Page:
Across Gwent they have plans to recruit 53 additional ambulance staff and increase the number of vehicles, but crucially there is no commitment for these ambulances to be based in Monmouthshire. They will be based outside our county in the larger centres of population and available to travel into Monmouthshire when required.

I don’t think this is good enough given the significant travel times in a rural area.”

In the same article, the Chief Executive of WAST stated:

“The Wales-wide roster review is a complex piece of work, and while we accept there is some nervousness among communities about what this means for provision in their area, the goal ultimately is to ensure that our finite resources are aligned to demand.

This is not about reducing or downgrading services; it’s about working smarter with the resources we have to deliver a bespoke service to communities, based on the nature and number of calls the data tells us we historically receive in that community, as well as what we predict that demand will look like in the future”.

A South Wales Argus news article on 10 May 2022 reported that campaigners had received responses from Freedom of Information requests, which they say shows the review does not take into account local issues for Monmouth such as population growth, geographical terrain and the number of incidents attended by the rapid response vehicle which do not require a forward visit to hospital.

3.     Welsh Government response

The letter from the Minister for Health and Social Services to the Chair on 27 April 2022 explains that whilst the Minister has a role to set the strategic direction for health and care services in Wales and hold the NHS to account, ambulance resourcing is an operational matter and as such remains the responsibility of WAST. This is also in collaboration with local health boards and the Emergency Ambulance Services Committee, as the joint commissioners of ambulance services in Wales.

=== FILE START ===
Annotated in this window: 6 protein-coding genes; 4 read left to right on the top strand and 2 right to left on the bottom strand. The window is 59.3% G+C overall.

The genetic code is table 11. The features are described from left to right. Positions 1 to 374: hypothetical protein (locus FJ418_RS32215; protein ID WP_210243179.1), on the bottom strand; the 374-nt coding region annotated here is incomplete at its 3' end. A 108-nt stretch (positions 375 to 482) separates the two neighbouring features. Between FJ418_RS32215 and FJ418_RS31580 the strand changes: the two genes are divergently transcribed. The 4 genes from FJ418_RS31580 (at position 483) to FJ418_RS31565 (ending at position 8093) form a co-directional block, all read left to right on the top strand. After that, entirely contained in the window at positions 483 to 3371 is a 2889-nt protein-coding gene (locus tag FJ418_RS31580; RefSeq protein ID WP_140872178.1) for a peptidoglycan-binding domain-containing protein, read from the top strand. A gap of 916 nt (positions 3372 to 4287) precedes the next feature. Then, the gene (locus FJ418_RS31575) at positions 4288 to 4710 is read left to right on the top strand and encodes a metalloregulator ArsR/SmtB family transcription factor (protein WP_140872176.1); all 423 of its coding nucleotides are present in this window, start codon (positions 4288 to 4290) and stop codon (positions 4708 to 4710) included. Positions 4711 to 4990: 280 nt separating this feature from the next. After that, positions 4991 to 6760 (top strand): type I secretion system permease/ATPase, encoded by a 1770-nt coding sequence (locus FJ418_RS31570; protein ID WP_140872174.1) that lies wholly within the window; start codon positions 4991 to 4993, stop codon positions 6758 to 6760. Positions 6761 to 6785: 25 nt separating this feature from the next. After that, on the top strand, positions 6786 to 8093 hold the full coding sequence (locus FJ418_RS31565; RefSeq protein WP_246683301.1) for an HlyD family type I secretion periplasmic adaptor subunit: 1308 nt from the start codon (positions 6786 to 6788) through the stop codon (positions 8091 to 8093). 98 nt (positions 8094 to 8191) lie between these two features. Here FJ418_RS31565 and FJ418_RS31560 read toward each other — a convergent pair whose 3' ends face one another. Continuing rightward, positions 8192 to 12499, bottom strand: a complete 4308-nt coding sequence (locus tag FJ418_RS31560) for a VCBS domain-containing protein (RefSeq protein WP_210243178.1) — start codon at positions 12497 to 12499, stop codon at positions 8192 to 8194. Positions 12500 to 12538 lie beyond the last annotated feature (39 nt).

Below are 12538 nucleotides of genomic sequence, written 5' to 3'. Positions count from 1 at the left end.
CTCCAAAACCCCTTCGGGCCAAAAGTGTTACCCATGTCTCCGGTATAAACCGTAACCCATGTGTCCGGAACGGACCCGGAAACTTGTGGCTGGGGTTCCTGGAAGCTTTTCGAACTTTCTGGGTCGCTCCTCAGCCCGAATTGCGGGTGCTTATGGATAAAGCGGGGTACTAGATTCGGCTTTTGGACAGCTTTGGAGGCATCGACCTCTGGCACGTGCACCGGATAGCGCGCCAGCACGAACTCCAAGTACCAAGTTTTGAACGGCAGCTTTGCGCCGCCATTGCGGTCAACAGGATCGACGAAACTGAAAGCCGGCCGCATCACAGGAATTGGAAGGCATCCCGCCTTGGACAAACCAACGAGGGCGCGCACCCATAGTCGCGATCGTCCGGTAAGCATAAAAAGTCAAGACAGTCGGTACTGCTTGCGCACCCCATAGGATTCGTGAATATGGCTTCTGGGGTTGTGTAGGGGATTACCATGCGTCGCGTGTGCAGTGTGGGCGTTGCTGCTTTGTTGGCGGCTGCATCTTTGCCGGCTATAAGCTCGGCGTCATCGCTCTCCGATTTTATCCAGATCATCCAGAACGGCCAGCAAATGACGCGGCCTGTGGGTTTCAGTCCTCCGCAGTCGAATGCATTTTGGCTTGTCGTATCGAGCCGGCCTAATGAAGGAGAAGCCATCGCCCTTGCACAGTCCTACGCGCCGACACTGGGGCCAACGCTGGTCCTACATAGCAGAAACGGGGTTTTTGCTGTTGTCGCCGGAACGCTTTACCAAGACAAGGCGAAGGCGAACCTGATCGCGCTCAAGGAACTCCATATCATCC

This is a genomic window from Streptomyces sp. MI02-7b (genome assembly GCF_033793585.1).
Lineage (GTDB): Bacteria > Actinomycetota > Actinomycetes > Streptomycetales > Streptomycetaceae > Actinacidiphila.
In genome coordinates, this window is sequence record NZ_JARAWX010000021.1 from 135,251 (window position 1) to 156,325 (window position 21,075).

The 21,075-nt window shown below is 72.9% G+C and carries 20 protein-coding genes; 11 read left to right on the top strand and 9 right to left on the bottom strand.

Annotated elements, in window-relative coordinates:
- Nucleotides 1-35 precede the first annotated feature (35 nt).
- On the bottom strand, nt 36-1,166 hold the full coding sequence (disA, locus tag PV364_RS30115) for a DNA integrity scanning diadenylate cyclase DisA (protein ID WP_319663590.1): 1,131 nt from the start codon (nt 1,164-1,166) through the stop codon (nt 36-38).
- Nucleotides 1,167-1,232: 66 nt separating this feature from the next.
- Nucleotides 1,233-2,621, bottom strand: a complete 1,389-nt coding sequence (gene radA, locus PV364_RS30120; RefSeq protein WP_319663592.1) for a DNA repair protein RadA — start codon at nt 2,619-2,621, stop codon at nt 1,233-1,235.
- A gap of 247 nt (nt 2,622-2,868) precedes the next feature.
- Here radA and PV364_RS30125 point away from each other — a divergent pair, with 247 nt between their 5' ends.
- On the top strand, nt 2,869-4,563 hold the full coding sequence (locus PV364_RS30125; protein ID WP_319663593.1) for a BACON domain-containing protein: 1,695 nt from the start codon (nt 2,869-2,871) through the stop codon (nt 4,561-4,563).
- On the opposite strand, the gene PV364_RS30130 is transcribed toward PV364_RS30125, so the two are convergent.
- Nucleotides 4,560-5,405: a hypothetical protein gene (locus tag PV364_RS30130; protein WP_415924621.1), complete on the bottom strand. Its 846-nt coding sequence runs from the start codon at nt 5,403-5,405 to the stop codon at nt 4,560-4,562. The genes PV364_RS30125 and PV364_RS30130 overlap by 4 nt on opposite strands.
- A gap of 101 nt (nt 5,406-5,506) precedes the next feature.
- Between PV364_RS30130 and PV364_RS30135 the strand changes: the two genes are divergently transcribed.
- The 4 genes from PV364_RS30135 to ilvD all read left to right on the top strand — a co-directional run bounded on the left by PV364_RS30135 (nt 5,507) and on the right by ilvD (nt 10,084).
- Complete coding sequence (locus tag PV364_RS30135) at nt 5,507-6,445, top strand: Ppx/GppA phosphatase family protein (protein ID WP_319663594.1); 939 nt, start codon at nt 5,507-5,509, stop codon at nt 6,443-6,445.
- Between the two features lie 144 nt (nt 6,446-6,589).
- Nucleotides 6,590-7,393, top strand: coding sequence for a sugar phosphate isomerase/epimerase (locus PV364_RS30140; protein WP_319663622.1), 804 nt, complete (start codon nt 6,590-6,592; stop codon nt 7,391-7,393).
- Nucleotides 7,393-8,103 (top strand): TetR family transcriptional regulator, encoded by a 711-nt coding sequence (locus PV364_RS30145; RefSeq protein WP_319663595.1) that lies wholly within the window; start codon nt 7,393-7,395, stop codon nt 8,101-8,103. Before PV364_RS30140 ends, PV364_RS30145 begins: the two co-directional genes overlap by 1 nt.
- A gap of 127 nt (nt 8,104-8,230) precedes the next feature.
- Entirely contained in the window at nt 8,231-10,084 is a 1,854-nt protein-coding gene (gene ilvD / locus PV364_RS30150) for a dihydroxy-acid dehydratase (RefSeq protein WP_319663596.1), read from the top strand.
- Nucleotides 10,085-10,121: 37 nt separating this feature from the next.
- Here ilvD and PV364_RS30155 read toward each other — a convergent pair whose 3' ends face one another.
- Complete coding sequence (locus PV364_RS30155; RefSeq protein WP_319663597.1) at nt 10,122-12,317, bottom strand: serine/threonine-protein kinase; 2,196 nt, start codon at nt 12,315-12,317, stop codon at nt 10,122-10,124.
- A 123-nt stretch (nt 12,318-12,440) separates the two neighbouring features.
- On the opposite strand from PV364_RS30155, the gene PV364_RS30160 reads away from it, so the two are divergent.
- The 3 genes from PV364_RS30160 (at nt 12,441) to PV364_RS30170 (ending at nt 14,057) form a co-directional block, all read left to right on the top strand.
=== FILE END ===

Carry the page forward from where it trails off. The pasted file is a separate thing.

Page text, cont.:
The Minister notes that WAST considers the shift from RRVs to emergency ambulances (EAs) to be a natural step forward as part of the clinical response model, introduced in 2015. The evidence shows that sending the right response, and early provision of definitive care, takes precedence over speed of response for the vast majority of incidents, particularly those outside the Red category and patients requiring direct conveyance to hospital.

RRVs are considered to be less productive than EAs on the basis that:

§    they carry less equipment,

§    the pool of incidents that they attend is smaller than EAs,

§    they often require back-up support from EAs to transport patients to hospital,

§    within the clinical model in operation in Wales, they do not provide a significant response time gain over EAs, and crucially

§    EAs can transport patients to the definitive care they need.

Specific stations may see a reduction in their planned resource following implementation of the new rosters, but the Minister states that this is set within the context of an enhanced position across an entire locality, health board and region. It is also intended that by re-setting emergency ambulance cover, the Trust will be able to reduce responses to calls “out of area” and improve overall availability.

The new rosters for all stations in Wales are being developed in partnership between WAST management teams and staff, facilitated by an external roster company. This work is ongoing and is being taken forward in partnership with staff, Trade Union colleagues and commissioners. The Minister expects the revised rosters to begin to be implemented in September 2022.

WAST’s Chief Executive recently issued a letter to stakeholders, which included a briefingon the review and what is likely to happen across Wales as the outcome of the roster review is implemented. The Chief Executive has also offered the opportunity for local elected representatives to meet with the Trust so they can be fully conversant with the facts and any local implications for their constituencies.

The Minister highlights that as part of its commitment to delivering safe and effective services, WAST will regularly assess the effectiveness of rosters moving forward, and update and adjust them in response to changing patterns of demand, changes to clinical and operating models, modernisation of the ambulance estate, patient needs and staff welfare.